It's so easy to compress a player's career -- his life -- into an easily digestible set of numbers to determine his value and thus what he meant to his teams. That's fair; baseball players, after all, are paid to help win ballgames. For Michael Cuddyer, this final perspective will focus on how the New York Mets foolishly gave a broken-down, aging player a two-year contract for too much money, costing the team a first-round pick in the process. That too, is fair: Critical analysis of the game comes with the territory.
Cuddyer predictably battled some injuries with the Mets in 2015. After hitting .331 with the Colorado Rockies in 2013 to win the batting title and then .332 in 49 games in 2014, he hit just .259 with 10 home runs and 41 RBIs in 408 plate appearances. Baseball-Reference.com tells us he was worth 0.5 WAR, barely above replacement level.
Those are the numbers.
The Mets reached the World Series, and after 15 years in the majors and his seventh trip to the postseason, Cuddyer finally got to play in the Fall Classic. He got into one game, batted three times, struck out three times. Those, too, are the numbers. But they shouldn't be Cuddyer's final legacy.
Cuddyer announced his retirement from the game on Saturday, foregoing the second year of his contract with the Mets, walking away from $12.5 million. Yes, he's made nearly $80 million in his career. Still, you try leaving $12.5 million on the table. For a player universally regarded as one of the best teammates in the sport, maybe it's not a surprise he'd walk away like this, knowing he no longer had his best to give his team.
On The Players Tribune website, Cuddyer wrote about his decision:
With one year left on my contract, it is especially difficult to imagine not suiting up in a Mets uniform for one more year. As an athlete, retiring is the toughest decision you have to make and I don't make it lightly. I've always run out every hit like it was my last. As an untested high school kid drafted with a dream, I've never taken a single moment in the Majors for granted. It goes against every grain in my body to consider a future without the game. But after 15 years, the toll on my body has finally caught up to me.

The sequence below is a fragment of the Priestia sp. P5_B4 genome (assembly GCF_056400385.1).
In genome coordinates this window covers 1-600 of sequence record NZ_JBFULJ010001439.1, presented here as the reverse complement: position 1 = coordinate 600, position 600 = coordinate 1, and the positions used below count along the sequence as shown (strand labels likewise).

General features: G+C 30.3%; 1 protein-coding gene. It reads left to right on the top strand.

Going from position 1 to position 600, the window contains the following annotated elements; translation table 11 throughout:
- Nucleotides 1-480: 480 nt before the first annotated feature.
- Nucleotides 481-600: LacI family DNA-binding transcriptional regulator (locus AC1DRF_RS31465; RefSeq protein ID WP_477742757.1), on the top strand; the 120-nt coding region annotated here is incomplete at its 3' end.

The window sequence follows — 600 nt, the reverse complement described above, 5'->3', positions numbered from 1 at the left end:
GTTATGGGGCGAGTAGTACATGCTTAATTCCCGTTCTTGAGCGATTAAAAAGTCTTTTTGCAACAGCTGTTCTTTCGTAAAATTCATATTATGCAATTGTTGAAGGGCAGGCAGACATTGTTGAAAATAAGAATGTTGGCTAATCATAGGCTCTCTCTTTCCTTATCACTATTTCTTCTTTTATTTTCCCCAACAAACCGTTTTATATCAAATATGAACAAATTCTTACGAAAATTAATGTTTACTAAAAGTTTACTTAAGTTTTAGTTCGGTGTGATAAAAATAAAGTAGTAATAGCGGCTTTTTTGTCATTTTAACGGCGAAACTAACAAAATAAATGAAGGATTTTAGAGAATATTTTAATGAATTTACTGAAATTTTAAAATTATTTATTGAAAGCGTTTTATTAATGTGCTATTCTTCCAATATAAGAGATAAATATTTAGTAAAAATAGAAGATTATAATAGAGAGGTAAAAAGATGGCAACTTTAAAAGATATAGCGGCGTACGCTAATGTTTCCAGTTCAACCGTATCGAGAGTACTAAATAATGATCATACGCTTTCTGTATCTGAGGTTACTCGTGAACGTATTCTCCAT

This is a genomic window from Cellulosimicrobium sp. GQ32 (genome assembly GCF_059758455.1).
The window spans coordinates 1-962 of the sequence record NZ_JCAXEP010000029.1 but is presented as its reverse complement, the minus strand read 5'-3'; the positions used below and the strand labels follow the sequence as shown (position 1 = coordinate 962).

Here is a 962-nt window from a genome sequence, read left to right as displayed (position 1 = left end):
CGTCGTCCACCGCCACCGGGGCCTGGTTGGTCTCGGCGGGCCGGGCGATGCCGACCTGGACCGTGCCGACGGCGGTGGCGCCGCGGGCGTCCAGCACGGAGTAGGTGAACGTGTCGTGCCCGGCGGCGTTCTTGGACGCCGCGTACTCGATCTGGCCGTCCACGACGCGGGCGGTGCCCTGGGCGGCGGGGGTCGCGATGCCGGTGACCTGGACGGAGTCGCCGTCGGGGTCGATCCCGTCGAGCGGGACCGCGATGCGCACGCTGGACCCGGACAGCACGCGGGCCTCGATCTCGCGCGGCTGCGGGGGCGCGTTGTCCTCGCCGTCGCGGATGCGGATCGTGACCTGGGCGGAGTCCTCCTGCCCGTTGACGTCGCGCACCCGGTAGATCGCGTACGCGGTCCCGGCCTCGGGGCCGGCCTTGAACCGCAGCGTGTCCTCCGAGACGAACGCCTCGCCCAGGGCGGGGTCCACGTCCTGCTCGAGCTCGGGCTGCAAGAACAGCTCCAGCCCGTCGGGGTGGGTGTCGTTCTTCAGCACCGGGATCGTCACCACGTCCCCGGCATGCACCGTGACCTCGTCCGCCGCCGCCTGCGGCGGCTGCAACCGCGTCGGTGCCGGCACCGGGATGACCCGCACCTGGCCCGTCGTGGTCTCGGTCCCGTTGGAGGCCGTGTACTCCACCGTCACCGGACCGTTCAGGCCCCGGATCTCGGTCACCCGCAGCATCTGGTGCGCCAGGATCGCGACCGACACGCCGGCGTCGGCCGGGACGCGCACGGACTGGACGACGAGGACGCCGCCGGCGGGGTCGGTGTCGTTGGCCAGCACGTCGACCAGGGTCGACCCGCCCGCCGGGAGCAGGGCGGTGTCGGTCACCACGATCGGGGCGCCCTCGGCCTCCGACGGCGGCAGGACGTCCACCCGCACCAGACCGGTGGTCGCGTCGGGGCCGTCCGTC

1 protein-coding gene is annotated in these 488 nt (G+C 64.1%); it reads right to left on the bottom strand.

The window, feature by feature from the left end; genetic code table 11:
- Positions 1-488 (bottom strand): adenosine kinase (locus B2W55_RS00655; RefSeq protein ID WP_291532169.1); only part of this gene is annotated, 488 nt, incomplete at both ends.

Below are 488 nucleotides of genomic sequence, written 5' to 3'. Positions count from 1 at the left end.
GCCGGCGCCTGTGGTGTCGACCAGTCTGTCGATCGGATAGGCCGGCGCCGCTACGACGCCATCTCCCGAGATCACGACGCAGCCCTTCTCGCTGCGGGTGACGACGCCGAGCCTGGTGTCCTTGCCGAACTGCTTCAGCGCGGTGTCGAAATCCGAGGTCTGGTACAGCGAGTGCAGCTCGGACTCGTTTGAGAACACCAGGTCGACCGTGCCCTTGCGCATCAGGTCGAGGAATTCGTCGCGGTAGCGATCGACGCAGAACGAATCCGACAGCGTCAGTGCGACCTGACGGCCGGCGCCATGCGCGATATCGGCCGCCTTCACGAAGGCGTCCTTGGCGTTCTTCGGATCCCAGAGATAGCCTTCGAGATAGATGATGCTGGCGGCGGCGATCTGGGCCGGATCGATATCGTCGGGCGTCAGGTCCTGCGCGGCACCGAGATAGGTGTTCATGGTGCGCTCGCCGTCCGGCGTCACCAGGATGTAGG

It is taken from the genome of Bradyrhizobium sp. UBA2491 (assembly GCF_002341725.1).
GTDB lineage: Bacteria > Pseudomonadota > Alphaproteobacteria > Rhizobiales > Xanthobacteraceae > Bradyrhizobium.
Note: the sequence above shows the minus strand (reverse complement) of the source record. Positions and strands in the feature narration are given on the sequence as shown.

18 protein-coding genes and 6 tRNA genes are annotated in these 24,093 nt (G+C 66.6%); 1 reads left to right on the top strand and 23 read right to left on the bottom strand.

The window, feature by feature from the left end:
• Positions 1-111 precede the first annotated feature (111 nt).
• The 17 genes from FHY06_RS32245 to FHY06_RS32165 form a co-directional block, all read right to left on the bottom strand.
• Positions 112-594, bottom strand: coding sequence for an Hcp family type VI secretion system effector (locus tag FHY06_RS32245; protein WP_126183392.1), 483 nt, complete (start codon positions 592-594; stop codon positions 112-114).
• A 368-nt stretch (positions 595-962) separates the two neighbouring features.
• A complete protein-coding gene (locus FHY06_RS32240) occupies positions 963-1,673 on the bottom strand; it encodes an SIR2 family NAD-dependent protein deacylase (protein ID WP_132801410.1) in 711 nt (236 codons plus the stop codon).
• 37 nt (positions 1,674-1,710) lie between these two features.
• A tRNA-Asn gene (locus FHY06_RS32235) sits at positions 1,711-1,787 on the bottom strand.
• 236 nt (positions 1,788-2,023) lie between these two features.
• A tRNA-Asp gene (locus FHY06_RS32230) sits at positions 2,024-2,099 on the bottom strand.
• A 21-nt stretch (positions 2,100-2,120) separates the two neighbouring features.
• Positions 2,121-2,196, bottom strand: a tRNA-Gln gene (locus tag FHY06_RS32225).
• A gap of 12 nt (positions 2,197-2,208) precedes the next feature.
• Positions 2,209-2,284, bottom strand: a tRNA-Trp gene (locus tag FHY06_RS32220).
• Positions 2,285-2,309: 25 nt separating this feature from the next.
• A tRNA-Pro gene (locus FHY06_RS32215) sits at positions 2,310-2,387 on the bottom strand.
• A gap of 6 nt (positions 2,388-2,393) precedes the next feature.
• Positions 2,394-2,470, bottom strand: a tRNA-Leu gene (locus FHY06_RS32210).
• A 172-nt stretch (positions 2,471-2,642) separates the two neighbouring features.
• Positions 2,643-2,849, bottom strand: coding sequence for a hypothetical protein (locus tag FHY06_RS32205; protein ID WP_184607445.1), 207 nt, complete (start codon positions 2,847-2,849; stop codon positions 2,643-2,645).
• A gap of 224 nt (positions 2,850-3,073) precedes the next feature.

Baseball is a game of beautiful contradictions. It can be entertainingly fast and painfully slow. You sacrifice your personal and family life for the grind and the glory. Baseball is my life's passion, but at the same time I knew in some distant part of my heart that it wouldn't and couldn't last forever. Ever since I was a kid, my mantra has been, "Play hard, dream big." But I've always believed in loyalty to the game itself: the day that I can’t give it 100 percent is the day I have to walk away. Now that the day has come, it’s harder than I thought it would be.
The beat writers loved Cuddyer. I was fortunate enough to interview him a few times, once in spring training a couple of years ago when he was with the Rockies, and once at this year's World Series. He was thoughtful and enthusiastic in his answers, which, you can guess, is not always the case for baseball players. The season following his batting title, Tim Brown of Yahoo wrote a piece about how Cuddyer dealt with chasing that crown:
Thing is, the whole experience felt weird to him. It seemed so personal, so slightly imperfect, the chase for batting average points like a beautiful painting well framed and tacked to the wall but gnawingly, almost imperceptibly, crooked. He was a team guy, as much as the game allowed anyway. The team was done. And he was counting hits. Hell, everybody was counting his hits. And that wasn't him.
"It wasn't the best feeling in the world," he recalled.
How many baseball players open with that kind of honesty?
The Minnesota Twins made Cuddyer the ninth overall pick in the 1997, a shortstop from Great Bridge High School in Chesepeake, Virginia, an area of the country that has produced a lot of major league talent (Justin Upton also went to Great Bridge). He was a first-round pick, but his road to becoming a big league regular was slow: His first full season in the majors didn't come until 2004, when he was 25; his first season with 500 plate appearances didn't come until he was 27. He was part of several good Twins playoffs teams, driving in 109 runs in 2006, hitting 32 home runs in 2009. He had the batting title year with the Rockies, when he, mind you, hit .311 on the road.
Was he a great player? No, not in the superstar sense, but he was good enough to make two All-Star teams and play on all those playoff teams. Hey, he's also a magician and photographer.
Cuddyer wrote that in the past four years he's had a broken shoulder, a strained oblique, a torn-up knee and a bulging disc in his neck -- the physical and emotional taxation had become too much.
So he's leaving the game he loves, at least as a player. Twins fans and Rockies fans -- and maybe even Mets fans -- tip their caps.